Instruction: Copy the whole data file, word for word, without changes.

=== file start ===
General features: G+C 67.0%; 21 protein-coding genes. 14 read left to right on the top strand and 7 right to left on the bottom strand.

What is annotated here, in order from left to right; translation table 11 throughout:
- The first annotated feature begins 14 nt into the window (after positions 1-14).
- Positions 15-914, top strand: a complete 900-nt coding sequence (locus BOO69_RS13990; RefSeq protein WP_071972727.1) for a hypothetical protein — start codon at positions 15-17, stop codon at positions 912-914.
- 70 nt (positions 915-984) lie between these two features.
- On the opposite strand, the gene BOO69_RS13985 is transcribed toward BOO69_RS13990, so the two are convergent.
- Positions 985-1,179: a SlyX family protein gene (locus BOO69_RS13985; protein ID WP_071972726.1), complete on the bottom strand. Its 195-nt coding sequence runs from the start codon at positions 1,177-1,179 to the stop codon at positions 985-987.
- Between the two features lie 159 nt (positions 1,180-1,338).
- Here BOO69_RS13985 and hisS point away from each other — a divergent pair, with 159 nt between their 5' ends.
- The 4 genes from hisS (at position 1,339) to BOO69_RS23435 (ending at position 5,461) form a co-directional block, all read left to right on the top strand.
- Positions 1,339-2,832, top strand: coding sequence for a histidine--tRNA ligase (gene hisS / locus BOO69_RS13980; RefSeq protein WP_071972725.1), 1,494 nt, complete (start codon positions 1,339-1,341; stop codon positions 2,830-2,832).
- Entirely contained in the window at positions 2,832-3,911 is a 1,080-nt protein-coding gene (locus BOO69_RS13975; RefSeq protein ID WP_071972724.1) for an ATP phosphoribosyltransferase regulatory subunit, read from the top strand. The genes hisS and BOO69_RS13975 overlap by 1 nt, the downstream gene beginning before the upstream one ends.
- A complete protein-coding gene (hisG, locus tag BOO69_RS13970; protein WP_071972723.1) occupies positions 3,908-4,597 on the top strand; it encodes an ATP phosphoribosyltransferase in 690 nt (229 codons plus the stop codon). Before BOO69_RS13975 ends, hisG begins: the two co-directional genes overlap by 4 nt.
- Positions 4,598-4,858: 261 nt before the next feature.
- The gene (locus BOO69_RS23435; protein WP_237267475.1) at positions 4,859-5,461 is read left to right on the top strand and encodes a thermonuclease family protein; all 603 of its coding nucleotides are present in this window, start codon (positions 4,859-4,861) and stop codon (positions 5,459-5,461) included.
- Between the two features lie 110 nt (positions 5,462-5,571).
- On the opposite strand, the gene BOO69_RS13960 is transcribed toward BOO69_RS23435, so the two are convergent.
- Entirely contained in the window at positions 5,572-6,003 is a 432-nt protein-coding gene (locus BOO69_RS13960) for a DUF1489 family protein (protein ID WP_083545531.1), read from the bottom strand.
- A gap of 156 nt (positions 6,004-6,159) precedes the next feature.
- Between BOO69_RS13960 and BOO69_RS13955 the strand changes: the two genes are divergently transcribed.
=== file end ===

General features: G+C 67.0%; 21 protein-coding genes. 14 read left to right on the top strand and 7 right to left on the bottom strand.

What is annotated here, in order from left to right; translation table 11 throughout:
- The first annotated feature begins 14 nt into the window (after positions 1-14).
- Positions 15-914, top strand: a complete 900-nt coding sequence (locus BOO69_RS13990; RefSeq protein WP_071972727.1) for a hypothetical protein — start codon at positions 15-17, stop codon at positions 912-914.
- 70 nt (positions 915-984) lie between these two features.
- On the opposite strand, the gene BOO69_RS13985 is transcribed toward BOO69_RS13990, so the two are convergent.
- Positions 985-1,179: a SlyX family protein gene (locus BOO69_RS13985; protein ID WP_071972726.1), complete on the bottom strand. Its 195-nt coding sequence runs from the start codon at positions 1,177-1,179 to the stop codon at positions 985-987.
- Between the two features lie 159 nt (positions 1,180-1,338).
- Here BOO69_RS13985 and hisS point away from each other — a divergent pair, with 159 nt between their 5' ends.
- The 4 genes from hisS (at position 1,339) to BOO69_RS23435 (ending at position 5,461) form a co-directional block, all read left to right on the top strand.
- Positions 1,339-2,832, top strand: coding sequence for a histidine--tRNA ligase (gene hisS / locus BOO69_RS13980; RefSeq protein WP_071972725.1), 1,494 nt, complete (start codon positions 1,339-1,341; stop codon positions 2,830-2,832).
- Entirely contained in the window at positions 2,832-3,911 is a 1,080-nt protein-coding gene (locus BOO69_RS13975; RefSeq protein ID WP_071972724.1) for an ATP phosphoribosyltransferase regulatory subunit, read from the top strand. The genes hisS and BOO69_RS13975 overlap by 1 nt, the downstream gene beginning before the upstream one ends.
- A complete protein-coding gene (hisG, locus tag BOO69_RS13970; protein WP_071972723.1) occupies positions 3,908-4,597 on the top strand; it encodes an ATP phosphoribosyltransferase in 690 nt (229 codons plus the stop codon). Before BOO69_RS13975 ends, hisG begins: the two co-directional genes overlap by 4 nt.
- Positions 4,598-4,858: 261 nt before the next feature.
- The gene (locus BOO69_RS23435; protein WP_237267475.1) at positions 4,859-5,461 is read left to right on the top strand and encodes a thermonuclease family protein; all 603 of its coding nucleotides are present in this window, start codon (positions 4,859-4,861) and stop codon (positions 5,459-5,461) included.
- Between the two features lie 110 nt (positions 5,462-5,571).
- On the opposite strand, the gene BOO69_RS13960 is transcribed toward BOO69_RS23435, so the two are convergent.
- Entirely contained in the window at positions 5,572-6,003 is a 432-nt protein-coding gene (locus BOO69_RS13960) for a DUF1489 family protein (protein ID WP_083545531.1), read from the bottom strand.
- A gap of 156 nt (positions 6,004-6,159) precedes the next feature.
- Between BOO69_RS13960 and BOO69_RS13955 the strand changes: the two genes are divergently transcribed.